The historic hotel, which reopened in 2005, has performed well financially, and at the current rate its bond is expected to be repaid five years ahead of schedule in 2023.
Under the NorthPoint redevelopment plan, the President Hotel bond would be repaid according to its original schedule with the extra TIF revenues diverted to the Power & Light project.
Hagedorn said his proposal has the informal endorsement of various taxing jurisdictions, including the school district and Jackson County, as well as the city.
“Everybody recognizes the iconic nature of the building and the challenges it faces,” he said. “We feel we have a program everybody can support, and nobody will be blindsided.”
Ron Jury, the developer of the President Hotel, supports the plan.
“I think it’s a wonderful proposal, and if we can work together to make it happen, I’m all for it,” he said.
Jury said guests at the President Hotel would be able to park on one level of the five-level garage planned for the Power & Light project. Apartment residents would be able to use room service and maid service provided by the hotel.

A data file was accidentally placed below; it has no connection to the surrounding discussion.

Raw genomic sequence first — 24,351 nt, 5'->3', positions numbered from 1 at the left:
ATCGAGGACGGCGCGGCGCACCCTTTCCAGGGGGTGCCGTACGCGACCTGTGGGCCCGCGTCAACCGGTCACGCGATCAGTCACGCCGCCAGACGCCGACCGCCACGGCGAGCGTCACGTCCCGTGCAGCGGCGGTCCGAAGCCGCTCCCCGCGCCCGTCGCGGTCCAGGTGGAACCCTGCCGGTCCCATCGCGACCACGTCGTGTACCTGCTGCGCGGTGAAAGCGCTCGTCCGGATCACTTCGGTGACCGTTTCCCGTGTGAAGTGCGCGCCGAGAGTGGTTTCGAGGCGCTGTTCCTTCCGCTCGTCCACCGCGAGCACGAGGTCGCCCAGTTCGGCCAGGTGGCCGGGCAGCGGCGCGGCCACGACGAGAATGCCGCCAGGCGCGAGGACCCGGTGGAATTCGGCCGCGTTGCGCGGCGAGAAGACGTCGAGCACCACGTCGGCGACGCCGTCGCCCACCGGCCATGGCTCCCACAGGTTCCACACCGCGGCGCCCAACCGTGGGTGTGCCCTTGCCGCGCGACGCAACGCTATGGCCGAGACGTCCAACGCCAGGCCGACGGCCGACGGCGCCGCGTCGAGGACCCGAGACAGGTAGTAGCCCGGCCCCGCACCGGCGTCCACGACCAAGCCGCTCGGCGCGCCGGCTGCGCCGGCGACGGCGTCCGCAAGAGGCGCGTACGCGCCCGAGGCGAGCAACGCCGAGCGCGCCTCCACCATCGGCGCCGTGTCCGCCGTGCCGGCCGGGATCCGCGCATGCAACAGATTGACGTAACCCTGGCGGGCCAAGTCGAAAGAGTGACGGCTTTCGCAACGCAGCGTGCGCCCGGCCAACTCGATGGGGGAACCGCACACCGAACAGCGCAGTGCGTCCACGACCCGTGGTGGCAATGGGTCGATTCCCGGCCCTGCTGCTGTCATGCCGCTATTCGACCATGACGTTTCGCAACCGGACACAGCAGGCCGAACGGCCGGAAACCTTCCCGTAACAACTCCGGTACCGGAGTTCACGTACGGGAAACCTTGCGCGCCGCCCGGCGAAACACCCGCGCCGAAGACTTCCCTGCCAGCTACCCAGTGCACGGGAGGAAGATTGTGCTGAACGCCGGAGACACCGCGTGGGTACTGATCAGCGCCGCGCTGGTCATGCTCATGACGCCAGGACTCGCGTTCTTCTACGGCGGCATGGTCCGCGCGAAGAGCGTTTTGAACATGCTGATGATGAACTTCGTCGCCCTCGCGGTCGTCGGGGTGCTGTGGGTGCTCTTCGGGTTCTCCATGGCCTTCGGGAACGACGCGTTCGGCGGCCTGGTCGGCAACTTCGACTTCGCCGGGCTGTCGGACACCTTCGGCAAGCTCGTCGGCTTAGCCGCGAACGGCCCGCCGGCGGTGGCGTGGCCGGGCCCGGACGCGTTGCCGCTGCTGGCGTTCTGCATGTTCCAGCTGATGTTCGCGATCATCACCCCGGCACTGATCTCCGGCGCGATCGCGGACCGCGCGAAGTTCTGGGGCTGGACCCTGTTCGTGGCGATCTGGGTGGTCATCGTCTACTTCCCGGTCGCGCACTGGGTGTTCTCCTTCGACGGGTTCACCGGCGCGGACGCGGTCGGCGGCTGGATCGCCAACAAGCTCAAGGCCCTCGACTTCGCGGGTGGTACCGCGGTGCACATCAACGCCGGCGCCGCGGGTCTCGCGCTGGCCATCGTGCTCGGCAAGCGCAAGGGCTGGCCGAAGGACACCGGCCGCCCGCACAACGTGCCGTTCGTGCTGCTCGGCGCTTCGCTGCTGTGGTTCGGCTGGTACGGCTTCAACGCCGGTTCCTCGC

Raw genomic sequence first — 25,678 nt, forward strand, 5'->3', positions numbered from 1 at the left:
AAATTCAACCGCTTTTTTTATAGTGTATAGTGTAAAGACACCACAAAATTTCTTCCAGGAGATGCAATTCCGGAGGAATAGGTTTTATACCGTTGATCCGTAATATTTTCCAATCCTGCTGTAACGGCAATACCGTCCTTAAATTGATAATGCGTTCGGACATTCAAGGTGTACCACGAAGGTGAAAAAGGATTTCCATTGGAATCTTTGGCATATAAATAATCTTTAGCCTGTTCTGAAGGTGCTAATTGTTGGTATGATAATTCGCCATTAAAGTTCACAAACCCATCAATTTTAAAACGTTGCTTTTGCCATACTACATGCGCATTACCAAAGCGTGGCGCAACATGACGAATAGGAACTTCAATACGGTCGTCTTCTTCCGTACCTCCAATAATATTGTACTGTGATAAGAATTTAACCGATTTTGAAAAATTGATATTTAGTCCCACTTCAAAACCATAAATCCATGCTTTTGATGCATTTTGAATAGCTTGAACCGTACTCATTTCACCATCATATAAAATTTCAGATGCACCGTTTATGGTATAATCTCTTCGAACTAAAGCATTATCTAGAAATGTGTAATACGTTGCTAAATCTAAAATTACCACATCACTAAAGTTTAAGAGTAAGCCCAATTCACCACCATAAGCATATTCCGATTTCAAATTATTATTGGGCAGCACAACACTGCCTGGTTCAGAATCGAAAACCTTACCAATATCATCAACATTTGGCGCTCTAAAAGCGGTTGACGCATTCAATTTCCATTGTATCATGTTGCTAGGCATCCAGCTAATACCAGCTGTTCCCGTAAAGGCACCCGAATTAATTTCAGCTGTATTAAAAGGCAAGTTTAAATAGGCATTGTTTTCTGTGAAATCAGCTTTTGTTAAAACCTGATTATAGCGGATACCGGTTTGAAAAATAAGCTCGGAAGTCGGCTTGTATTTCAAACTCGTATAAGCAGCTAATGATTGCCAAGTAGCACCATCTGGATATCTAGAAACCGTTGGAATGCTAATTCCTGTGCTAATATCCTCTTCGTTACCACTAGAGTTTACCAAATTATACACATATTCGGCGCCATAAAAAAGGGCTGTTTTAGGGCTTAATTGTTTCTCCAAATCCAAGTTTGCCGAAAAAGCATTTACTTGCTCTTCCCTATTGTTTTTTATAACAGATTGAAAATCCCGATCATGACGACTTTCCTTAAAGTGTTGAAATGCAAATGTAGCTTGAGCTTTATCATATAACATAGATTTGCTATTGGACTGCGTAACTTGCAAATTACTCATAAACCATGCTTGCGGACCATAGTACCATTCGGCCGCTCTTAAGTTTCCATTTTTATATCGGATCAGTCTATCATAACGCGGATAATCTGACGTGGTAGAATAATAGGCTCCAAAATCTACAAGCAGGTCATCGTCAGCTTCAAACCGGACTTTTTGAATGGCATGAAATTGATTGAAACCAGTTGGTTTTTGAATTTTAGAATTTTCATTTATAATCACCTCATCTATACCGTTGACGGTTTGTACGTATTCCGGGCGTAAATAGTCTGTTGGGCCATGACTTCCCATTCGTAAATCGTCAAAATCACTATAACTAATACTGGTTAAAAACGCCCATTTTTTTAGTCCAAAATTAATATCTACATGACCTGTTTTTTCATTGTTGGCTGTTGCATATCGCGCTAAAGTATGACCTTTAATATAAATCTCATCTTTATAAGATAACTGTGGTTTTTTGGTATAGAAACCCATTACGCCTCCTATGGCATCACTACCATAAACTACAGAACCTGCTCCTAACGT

The Power & Light Building was the pride of a booming Kansas City and considered the local equivalent of New York’s Empire State Building when it opened shortly after the beginning of the Great Depression.
It took 19 months to build at a cost of $4 million and was the first of several major art deco structures built in the 1930s, including Municipal Auditorium and City Hall.
The 479-foot skyscraper, designed by the local firm of Hoit, Price & Barnes, was Missouri’s tallest for four decades. A 1934 account said its crowning beacon could be seen by aircraft 75 miles away. Its six-story lantern tower was designed to mimic a sunburst radiating energy, but it has been dark the past few years.
Hagedorn wants to light up the building again.
“I’m not from Kansas City,” he said. “When my wife and I moved here, we were poor. I never would have imagined I’d be the steward of this building.”
NorthPoint was founded by Hagedorn in 2008 and has rapidly become a big player in the Kansas City development world.
Its industrial projects include the Horizons Business Park in Riverside and the Kansas City Logistics Park at the BNSF Railway intermodal center in Edgerton. Residential projects include the Burlington Creek and Village West apartment complexes.
Hagedorn’s financial backers include TradeBot Properties, an entity controlled by the Cummings family, owner of TradeBot Systems and founder of the Bats Stock Exchange; Brandmeyer Enterprises, controlled by the Brandmeyer family; Jim Ferrell of Ferrellgas; and Northwestern Mutual.
The redevelopment plan calls for 80 percent of the apartments to be one-bedrooms averaging about 750 square feet. The largest two-bedroom apartments would be 1,600 square feet.
Rents would be about $1.65 per square foot, comparable to the price of units in the new 25-story Cordish Co. apartment project scheduled to break ground April 14 at 13th and Walnut streets. That 315-unit project is expected to be completed about the same time as the NorthPoint development.